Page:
Thursday, April 30, 2009

Sunny afternoon baseball (or not)

Oh, what we wouldn't give to unshackle ourselves from our desk and head to a purveyor of tasty beverages to enjoy this afternoon's game between the Jays and Royals. Sadly, we've left our transistor radio at home, and will likely have to settle for sniffer toner cartridges and tracking the game on GameDay.

That is, supposing that the game actually gets played. The Weather Channel says it is raining in KC at the moment, with thunder storms on their way this afternoon. Perhaps Thor the God of Thunder feels much the same way we do about a Brian Burres start, and is conspiring to keep him off the field.

And if that is indeed the case, then we say: Have at it, Thorsy.

If parity is what you want...

A thought occurred to us as we were listening to last night's beatdown at the hands of the Royals. One of the old saws that gets yanked out every season by barstool pontifcators and JaysTalk callers is that there are some mediocre teams that the Jays can't afford to lose to if they are going to remain competitive.

At various times, the Tigers, Rays, Orioles, Mariners and, notably, the Royals fell into this category of weaker sisters that some assumed should be easy pickings, and when the Jays lost to these lesser teams, people totally lost it.

Setting aside whether if this theory was sound (and it probably wasn't), a glance through the American League in 2009 shows us that there really aren't any allegedly easy wins for the Jays or any other team this year.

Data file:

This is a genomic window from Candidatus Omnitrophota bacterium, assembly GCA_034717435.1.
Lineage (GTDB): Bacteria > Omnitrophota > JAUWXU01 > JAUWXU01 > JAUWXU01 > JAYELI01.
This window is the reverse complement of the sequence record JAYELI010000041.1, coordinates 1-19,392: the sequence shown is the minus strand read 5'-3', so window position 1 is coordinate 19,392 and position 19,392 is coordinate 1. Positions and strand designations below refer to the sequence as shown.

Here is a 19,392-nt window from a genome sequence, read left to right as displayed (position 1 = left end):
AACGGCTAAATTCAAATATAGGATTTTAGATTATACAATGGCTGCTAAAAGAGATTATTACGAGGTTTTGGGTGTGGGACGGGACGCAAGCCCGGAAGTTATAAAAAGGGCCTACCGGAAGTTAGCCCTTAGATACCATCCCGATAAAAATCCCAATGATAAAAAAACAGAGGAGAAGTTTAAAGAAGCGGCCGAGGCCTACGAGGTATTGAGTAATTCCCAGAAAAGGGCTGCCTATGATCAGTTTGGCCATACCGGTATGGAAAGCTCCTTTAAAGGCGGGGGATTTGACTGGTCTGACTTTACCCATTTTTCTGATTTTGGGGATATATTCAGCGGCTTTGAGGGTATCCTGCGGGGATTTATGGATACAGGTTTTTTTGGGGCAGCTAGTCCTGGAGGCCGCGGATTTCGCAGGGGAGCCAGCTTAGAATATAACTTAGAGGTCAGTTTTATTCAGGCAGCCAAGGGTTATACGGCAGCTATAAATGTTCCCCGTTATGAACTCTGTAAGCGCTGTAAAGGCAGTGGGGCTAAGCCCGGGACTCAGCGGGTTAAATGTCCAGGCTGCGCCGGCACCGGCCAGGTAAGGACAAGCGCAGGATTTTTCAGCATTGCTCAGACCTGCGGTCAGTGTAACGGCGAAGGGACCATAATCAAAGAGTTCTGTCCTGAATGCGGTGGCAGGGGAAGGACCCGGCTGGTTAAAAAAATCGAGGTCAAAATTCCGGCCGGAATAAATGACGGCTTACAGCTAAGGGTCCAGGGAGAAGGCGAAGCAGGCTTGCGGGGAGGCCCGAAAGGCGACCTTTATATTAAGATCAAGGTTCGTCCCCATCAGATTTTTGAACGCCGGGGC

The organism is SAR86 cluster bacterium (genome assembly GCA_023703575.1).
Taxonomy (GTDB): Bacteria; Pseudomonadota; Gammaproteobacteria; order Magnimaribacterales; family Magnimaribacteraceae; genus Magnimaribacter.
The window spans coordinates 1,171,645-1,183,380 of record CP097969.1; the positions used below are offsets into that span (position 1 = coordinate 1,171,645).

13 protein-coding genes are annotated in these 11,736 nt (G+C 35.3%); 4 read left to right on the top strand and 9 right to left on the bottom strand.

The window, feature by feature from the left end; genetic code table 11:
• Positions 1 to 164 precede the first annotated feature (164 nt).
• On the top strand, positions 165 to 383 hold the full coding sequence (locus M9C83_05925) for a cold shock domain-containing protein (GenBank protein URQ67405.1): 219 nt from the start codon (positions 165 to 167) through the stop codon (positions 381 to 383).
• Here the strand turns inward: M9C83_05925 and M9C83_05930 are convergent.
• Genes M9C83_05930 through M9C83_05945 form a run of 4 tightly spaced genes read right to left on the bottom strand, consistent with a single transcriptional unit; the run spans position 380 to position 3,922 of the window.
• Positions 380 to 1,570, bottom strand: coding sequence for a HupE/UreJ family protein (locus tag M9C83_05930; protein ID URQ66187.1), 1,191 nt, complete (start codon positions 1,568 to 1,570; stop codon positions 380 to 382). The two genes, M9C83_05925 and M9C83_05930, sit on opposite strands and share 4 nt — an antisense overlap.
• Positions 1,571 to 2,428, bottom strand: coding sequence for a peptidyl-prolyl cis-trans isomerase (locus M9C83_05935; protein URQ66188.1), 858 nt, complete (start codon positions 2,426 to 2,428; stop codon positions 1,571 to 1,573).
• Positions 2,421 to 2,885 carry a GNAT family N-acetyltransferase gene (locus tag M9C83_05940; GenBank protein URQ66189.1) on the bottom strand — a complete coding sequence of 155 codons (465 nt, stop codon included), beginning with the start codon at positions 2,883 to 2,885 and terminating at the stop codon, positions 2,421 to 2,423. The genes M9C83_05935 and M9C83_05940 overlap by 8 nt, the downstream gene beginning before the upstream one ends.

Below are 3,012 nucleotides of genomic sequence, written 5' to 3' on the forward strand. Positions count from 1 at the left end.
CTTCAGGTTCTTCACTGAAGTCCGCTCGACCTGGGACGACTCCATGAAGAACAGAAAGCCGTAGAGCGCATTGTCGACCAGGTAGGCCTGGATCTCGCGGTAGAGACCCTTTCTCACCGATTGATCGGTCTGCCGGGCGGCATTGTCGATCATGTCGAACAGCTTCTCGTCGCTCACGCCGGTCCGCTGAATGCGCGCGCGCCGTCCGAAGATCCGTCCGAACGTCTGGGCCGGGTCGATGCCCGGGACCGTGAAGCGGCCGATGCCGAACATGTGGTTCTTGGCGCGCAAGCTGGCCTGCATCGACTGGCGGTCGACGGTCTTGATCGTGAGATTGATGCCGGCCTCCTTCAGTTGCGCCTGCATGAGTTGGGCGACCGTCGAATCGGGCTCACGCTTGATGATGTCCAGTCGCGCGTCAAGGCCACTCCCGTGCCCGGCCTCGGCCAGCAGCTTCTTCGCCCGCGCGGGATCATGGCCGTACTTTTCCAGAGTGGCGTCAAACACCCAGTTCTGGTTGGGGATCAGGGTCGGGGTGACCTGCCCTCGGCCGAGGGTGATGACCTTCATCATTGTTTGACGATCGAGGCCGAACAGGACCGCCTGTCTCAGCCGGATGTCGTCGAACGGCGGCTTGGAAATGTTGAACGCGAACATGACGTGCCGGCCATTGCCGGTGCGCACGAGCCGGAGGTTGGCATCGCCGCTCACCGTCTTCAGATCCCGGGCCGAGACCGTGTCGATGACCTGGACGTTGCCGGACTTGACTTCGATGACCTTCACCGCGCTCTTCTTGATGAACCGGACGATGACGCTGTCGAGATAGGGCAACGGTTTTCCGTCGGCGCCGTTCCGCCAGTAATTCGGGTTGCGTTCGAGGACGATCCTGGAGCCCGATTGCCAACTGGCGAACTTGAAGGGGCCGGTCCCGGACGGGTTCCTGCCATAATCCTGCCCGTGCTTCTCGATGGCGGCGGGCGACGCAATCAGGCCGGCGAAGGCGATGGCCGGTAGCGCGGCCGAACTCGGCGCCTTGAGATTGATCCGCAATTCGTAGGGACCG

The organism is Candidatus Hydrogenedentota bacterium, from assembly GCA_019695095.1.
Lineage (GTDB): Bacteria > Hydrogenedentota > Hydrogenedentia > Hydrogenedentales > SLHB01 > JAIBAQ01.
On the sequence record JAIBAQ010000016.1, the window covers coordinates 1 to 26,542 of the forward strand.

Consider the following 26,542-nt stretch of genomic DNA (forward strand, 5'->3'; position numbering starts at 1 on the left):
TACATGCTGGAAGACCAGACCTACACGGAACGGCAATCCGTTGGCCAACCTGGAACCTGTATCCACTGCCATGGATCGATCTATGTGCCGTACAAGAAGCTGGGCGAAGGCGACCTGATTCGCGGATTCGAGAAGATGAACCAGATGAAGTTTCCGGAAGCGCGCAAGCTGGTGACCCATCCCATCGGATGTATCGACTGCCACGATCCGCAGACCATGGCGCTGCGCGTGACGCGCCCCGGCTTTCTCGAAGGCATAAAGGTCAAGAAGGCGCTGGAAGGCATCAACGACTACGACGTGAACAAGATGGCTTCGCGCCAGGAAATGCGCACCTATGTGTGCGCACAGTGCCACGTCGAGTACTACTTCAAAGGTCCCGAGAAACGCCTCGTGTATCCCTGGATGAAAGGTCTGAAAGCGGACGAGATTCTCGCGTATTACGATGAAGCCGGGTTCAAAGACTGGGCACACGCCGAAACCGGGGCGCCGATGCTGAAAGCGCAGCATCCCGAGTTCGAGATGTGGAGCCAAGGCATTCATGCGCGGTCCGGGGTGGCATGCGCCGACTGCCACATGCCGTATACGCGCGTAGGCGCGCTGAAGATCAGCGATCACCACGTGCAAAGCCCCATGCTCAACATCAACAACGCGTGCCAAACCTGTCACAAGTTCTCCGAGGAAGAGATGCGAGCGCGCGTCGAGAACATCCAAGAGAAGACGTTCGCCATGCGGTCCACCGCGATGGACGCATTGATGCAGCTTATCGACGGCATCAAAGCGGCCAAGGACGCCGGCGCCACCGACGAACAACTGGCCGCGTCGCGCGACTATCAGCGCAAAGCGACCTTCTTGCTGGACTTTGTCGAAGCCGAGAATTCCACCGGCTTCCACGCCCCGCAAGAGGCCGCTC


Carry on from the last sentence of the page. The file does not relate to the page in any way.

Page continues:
All of the teams in the Central look to be at least .500 teams, and the West - with the offensive juggernaut Rangers and the surprising Mariners - looks as though it could be a four team race well into the summer. Almost every team has relative stregnths and weaknesses, and no team stands out as exceptionally weak or an outright disaster along the lines of the Nationals.

Speaking of which: Let's not tally those interleague games against Washington in the win column for the Jays just yet.

The upside of this parity is that we'll likely two-thirds of the AL in the mix for playoff spots all season long, and every game is going to be that much more important if the Wild Card will be up for grabs to a team with a win total in the low 90's.

Bring on the nail-biters.

Wednesday, April 29, 2009

Bring on the SI Cover Curse!

Zack Greinke has a great story to tell (and a great writer in SI's Joe Posnanski to tell it) on how he overcame debilitating bouts of anxiety.

And while we wish Greinke a long and prosperous career, we wouldn't mind seeing him get hit with a bit of the classic SI Cover Curse tonight.

Recommended reading: Zack Greinke Is In Total Control, by Joe Posnanski, Sports Illustrated, May 4 2009

Bump around

One night after a rather dreadful effort by both the pitching and the offense, everything looks to be back in order. A Jays win and a Red Sox loss (finally), and our boy are back on top. Where they belong.

Scott Richmond will make a believer out of you yet
With a standard caveat that it is early in the season, it is David Lynch weird to look at the Jays leaders in ERA and to see Scott Richmond placed ahead of Roy Halladay, more than a full run better (2.70 to 3.75). We're not about to lose our heads with Richmond and suppose that he'll post a sub-3.00 ERA for the full season, but he has looked efficient and capable thus far.